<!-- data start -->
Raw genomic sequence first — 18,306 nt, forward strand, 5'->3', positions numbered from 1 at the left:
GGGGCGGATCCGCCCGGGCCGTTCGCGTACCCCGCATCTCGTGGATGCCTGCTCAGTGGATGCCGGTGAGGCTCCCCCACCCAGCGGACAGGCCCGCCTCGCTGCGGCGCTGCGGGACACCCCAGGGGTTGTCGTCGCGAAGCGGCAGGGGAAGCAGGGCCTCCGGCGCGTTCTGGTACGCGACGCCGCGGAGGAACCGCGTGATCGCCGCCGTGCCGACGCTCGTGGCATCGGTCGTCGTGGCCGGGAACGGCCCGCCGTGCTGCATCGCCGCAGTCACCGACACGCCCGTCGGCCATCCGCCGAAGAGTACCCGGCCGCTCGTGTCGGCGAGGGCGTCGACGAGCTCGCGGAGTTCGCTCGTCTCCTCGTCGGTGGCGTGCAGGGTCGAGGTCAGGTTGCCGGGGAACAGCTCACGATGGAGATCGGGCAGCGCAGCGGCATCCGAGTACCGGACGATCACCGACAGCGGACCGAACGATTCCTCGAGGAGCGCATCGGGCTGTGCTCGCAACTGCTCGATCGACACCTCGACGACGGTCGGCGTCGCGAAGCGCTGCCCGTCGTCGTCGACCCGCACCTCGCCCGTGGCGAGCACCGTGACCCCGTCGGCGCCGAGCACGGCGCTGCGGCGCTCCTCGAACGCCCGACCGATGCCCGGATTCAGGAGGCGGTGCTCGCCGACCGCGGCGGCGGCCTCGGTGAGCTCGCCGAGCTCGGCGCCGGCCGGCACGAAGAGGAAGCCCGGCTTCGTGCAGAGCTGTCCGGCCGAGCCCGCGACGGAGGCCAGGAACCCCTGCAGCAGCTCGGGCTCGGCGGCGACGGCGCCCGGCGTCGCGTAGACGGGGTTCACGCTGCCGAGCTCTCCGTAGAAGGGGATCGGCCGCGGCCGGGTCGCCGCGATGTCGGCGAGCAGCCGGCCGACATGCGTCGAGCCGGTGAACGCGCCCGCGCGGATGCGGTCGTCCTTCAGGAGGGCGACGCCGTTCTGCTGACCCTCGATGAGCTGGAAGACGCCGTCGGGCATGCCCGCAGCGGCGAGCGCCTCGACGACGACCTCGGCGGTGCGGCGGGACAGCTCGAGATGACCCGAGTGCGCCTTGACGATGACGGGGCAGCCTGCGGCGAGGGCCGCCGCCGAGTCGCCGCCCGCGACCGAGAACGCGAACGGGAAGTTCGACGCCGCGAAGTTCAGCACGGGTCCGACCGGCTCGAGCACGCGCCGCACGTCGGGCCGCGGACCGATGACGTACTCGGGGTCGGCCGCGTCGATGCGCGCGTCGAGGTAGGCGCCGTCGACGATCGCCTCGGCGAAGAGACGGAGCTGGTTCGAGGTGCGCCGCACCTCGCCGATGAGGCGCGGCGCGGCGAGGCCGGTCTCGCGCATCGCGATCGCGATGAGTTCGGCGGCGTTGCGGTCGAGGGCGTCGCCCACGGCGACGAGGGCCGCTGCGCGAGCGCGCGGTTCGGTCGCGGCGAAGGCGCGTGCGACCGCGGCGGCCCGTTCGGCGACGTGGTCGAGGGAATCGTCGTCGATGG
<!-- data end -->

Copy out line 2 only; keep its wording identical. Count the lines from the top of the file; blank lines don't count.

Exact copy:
GGGGCGGATCCGCCCGGGCCGTTCGCGTACCCCGCATCTCGTGGATGCCTGCTCAGTGGATGCCGGTGAGGCTCCCCCACCCAGCGGACAGGCCCGCCTCGCTGCGGCGCTGCGGGACACCCCAGGGGTTGTCGTCGCGAAGCGGCAGGGGAAGCAGGGCCTCCGGCGCGTTCTGGTACGCGACGCCGCGGAGGAACCGCGTGATCGCCGCCGTGCCGACGCTCGTGGCATCGGTCGTCGTGGCCGGGAACGGCCCGCCGTGCTGCATCGCCGCAGTCACCGACACGCCCGTCGGCCATCCGCCGAAGAGTACCCGGCCGCTCGTGTCGGCGAGGGCGTCGACGAGCTCGCGGAGTTCGCTCGTCTCCTCGTCGGTGGCGTGCAGGGTCGAGGTCAGGTTGCCGGGGAACAGCTCACGATGGAGATCGGGCAGCGCAGCGGCATCCGAGTACCGGACGATCACCGACAGCGGACCGAACGATTCCTCGAGGAGCGCATCGGGCTGTGCTCGCAACTGCTCGATCGACACCTCGACGACGGTCGGCGTCGCGAAGCGCTGCCCGTCGTCGTCGACCCGCACCTCGCCCGTGGCGAGCACCGTGACCCCGTCGGCGCCGAGCACGGCGCTGCGGCGCTCCTCGAACGCCCGACCGATGCCCGGATTCAGGAGGCGGTGCTCGCCGACCGCGGCGGCGGCCTCGGTGAGCTCGCCGAGCTCGGCGCCGGCCGGCACGAAGAGGAAGCCCGGCTTCGTGCAGAGCTGTCCGGCCGAGCCCGCGACGGAGGCCAGGAACCCCTGCAGCAGCTCGGGCTCGGCGGCGACGGCGCCCGGCGTCGCGTAGACGGGGTTCACGCTGCCGAGCTCTCCGTAGAAGGGGATCGGCCGCGGCCGGGTCGCCGCGATGTCGGCGAGCAGCCGGCCGACATGCGTCGAGCCGGTGAACGCGCCCGCGCGGATGCGGTCGTCCTTCAGGAGGGCGACGCCGTTCTGCTGACCCTCGATGAGCTGGAAGACGCCGTCGGGCATGCCCGCAGCGGCGAGCGCCTCGACGACGACCTCGGCGGTGCGGCGGGACAGCTCGAGATGACCCGAGTGCGCCTTGACGATGACGGGGCAGCCTGCGGCGAGGGCCGCCGCCGAGTCGCCGCCCGCGACCGAGAACGCGAACGGGAAGTTCGACGCCGCGAAGTTCAGCACGGGTCCGACCGGCTCGAGCACGCGCCGCACGTCGGGCCGCGGACCGATGACGTACTCGGGGTCGGCCGCGTCGATGCGCGCGTCGAGGTAGGCGCCGTCGACGATCGCCTCGGCGAAGAGACGGAGCTGGTTCGAGGTGCGCCGCACCTCGCCGATGAGGCGCGGCGCGGCGAGGCCGGTCTCGCGCATCGCGATCGCGATGAGTTCGGCGGCGTTGCGGTCGAGGGCGTCGCCCACGGCGACGAGGGCCGCTGCGCGAGCGCGCGGTTCGGTCGCGGCGAAGGCGCGTGCGACCGCGGCGGCCCGTTCGGCGACGTGGTCGAGGGAATCGTCGTCGATGG